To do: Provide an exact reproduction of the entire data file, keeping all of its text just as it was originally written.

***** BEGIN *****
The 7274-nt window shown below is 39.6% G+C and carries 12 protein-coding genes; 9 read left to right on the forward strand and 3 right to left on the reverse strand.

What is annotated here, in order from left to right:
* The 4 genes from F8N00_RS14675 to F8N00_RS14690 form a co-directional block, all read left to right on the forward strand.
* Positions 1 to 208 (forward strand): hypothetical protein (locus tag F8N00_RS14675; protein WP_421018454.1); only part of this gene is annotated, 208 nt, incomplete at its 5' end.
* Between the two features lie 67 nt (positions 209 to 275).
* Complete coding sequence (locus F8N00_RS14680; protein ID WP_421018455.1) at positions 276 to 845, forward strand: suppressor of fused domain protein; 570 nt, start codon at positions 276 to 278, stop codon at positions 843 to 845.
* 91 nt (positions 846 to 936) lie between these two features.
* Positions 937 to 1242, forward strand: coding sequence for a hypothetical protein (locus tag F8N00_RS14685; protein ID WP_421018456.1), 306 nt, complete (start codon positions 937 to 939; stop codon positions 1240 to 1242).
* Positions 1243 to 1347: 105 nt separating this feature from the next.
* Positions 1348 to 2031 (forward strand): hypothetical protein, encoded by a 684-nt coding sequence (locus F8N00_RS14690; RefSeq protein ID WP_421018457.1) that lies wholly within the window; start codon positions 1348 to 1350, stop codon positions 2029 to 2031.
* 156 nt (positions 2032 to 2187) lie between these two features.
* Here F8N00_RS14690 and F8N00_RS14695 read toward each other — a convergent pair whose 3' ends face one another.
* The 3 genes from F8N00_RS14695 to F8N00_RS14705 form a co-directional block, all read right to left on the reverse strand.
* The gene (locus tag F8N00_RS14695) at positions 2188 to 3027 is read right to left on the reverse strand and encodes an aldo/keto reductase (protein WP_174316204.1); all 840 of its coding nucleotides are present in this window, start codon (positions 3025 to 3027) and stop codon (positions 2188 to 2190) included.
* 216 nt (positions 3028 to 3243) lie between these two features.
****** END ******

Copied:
The 7274-nt window shown below is 39.6% G+C and carries 12 protein-coding genes; 9 read left to right on the forward strand and 3 right to left on the reverse strand.

What is annotated here, in order from left to right:
* The 4 genes from F8N00_RS14675 to F8N00_RS14690 form a co-directional block, all read left to right on the forward strand.
* Positions 1 to 208 (forward strand): hypothetical protein (locus tag F8N00_RS14675; protein WP_421018454.1); only part of this gene is annotated, 208 nt, incomplete at its 5' end.
* Between the two features lie 67 nt (positions 209 to 275).
* Complete coding sequence (locus F8N00_RS14680; protein ID WP_421018455.1) at positions 276 to 845, forward strand: suppressor of fused domain protein; 570 nt, start codon at positions 276 to 278, stop codon at positions 843 to 845.
* 91 nt (positions 846 to 936) lie between these two features.
* Positions 937 to 1242, forward strand: coding sequence for a hypothetical protein (locus tag F8N00_RS14685; protein ID WP_421018456.1), 306 nt, complete (start codon positions 937 to 939; stop codon positions 1240 to 1242).
* Positions 1243 to 1347: 105 nt separating this feature from the next.
* Positions 1348 to 2031 (forward strand): hypothetical protein, encoded by a 684-nt coding sequence (locus F8N00_RS14690; RefSeq protein ID WP_421018457.1) that lies wholly within the window; start codon positions 1348 to 1350, stop codon positions 2029 to 2031.
* 156 nt (positions 2032 to 2187) lie between these two features.
* Here F8N00_RS14690 and F8N00_RS14695 read toward each other — a convergent pair whose 3' ends face one another.
* The 3 genes from F8N00_RS14695 to F8N00_RS14705 form a co-directional block, all read right to left on the reverse strand.
* The gene (locus tag F8N00_RS14695) at positions 2188 to 3027 is read right to left on the reverse strand and encodes an aldo/keto reductase (protein WP_174316204.1); all 840 of its coding nucleotides are present in this window, start codon (positions 3025 to 3027) and stop codon (positions 2188 to 2190) included.
* 216 nt (positions 3028 to 3243) lie between these two features.